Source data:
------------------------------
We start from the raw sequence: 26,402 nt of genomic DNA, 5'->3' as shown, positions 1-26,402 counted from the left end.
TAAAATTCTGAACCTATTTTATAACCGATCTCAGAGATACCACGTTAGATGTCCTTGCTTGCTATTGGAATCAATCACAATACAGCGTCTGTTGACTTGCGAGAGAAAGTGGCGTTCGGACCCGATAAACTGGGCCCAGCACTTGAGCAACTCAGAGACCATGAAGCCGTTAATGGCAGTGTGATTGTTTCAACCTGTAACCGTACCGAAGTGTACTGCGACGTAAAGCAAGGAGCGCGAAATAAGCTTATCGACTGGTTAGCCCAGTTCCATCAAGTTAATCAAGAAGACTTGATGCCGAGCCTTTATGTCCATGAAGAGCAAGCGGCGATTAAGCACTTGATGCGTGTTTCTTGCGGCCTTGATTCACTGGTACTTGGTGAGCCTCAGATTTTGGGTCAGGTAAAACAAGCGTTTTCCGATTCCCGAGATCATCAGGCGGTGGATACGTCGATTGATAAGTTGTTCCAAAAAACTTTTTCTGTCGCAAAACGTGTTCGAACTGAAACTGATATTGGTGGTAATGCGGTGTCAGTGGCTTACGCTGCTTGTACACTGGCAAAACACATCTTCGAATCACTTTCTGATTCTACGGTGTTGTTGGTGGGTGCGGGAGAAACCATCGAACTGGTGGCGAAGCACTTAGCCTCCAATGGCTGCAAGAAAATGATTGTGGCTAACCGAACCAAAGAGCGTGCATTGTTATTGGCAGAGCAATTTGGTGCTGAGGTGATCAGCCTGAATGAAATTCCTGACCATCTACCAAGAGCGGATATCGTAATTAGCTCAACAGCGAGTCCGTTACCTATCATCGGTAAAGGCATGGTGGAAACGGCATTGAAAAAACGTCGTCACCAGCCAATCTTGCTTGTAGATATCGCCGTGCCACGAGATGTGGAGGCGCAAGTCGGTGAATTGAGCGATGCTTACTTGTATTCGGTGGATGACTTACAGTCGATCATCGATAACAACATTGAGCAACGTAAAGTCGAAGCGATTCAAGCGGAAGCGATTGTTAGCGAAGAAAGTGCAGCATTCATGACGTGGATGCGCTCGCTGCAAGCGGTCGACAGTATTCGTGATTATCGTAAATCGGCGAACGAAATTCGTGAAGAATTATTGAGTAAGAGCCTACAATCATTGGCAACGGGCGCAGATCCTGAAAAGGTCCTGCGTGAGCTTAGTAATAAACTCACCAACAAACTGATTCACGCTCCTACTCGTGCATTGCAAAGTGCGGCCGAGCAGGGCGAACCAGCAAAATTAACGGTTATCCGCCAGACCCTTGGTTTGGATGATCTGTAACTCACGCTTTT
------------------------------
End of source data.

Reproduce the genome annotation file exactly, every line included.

We start from the raw sequence: 26,402 nt of genomic DNA, 5'->3' as shown, positions 1-26,402 counted from the left end.
TAAAATTCTGAACCTATTTTATAACCGATCTCAGAGATACCACGTTAGATGTCCTTGCTTGCTATTGGAATCAATCACAATACAGCGTCTGTTGACTTGCGAGAGAAAGTGGCGTTCGGACCCGATAAACTGGGCCCAGCACTTGAGCAACTCAGAGACCATGAAGCCGTTAATGGCAGTGTGATTGTTTCAACCTGTAACCGTACCGAAGTGTACTGCGACGTAAAGCAAGGAGCGCGAAATAAGCTTATCGACTGGTTAGCCCAGTTCCATCAAGTTAATCAAGAAGACTTGATGCCGAGCCTTTATGTCCATGAAGAGCAAGCGGCGATTAAGCACTTGATGCGTGTTTCTTGCGGCCTTGATTCACTGGTACTTGGTGAGCCTCAGATTTTGGGTCAGGTAAAACAAGCGTTTTCCGATTCCCGAGATCATCAGGCGGTGGATACGTCGATTGATAAGTTGTTCCAAAAAACTTTTTCTGTCGCAAAACGTGTTCGAACTGAAACTGATATTGGTGGTAATGCGGTGTCAGTGGCTTACGCTGCTTGTACACTGGCAAAACACATCTTCGAATCACTTTCTGATTCTACGGTGTTGTTGGTGGGTGCGGGAGAAACCATCGAACTGGTGGCGAAGCACTTAGCCTCCAATGGCTGCAAGAAAATGATTGTGGCTAACCGAACCAAAGAGCGTGCATTGTTATTGGCAGAGCAATTTGGTGCTGAGGTGATCAGCCTGAATGAAATTCCTGACCATCTACCAAGAGCGGATATCGTAATTAGCTCAACAGCGAGTCCGTTACCTATCATCGGTAAAGGCATGGTGGAAACGGCATTGAAAAAACGTCGTCACCAGCCAATCTTGCTTGTAGATATCGCCGTGCCACGAGATGTGGAGGCGCAAGTCGGTGAATTGAGCGATGCTTACTTGTATTCGGTGGATGACTTACAGTCGATCATCGATAACAACATTGAGCAACGTAAAGTCGAAGCGATTCAAGCGGAAGCGATTGTTAGCGAAGAAAGTGCAGCATTCATGACGTGGATGCGCTCGCTGCAAGCGGTCGACAGTATTCGTGATTATCGTAAATCGGCGAACGAAATTCGTGAAGAATTATTGAGTAAGAGCCTACAATCATTGGCAACGGGCGCAGATCCTGAAAAGGTCCTGCGTGAGCTTAGTAATAAACTCACCAACAAACTGATTCACGCTCCTACTCGTGCATTGCAAAGTGCGGCCGAGCAGGGCGAACCAGCAAAATTAACGGTTATCCGCCAGACCCTTGGTTTGGATGATCTGTAACTCACGCTTTT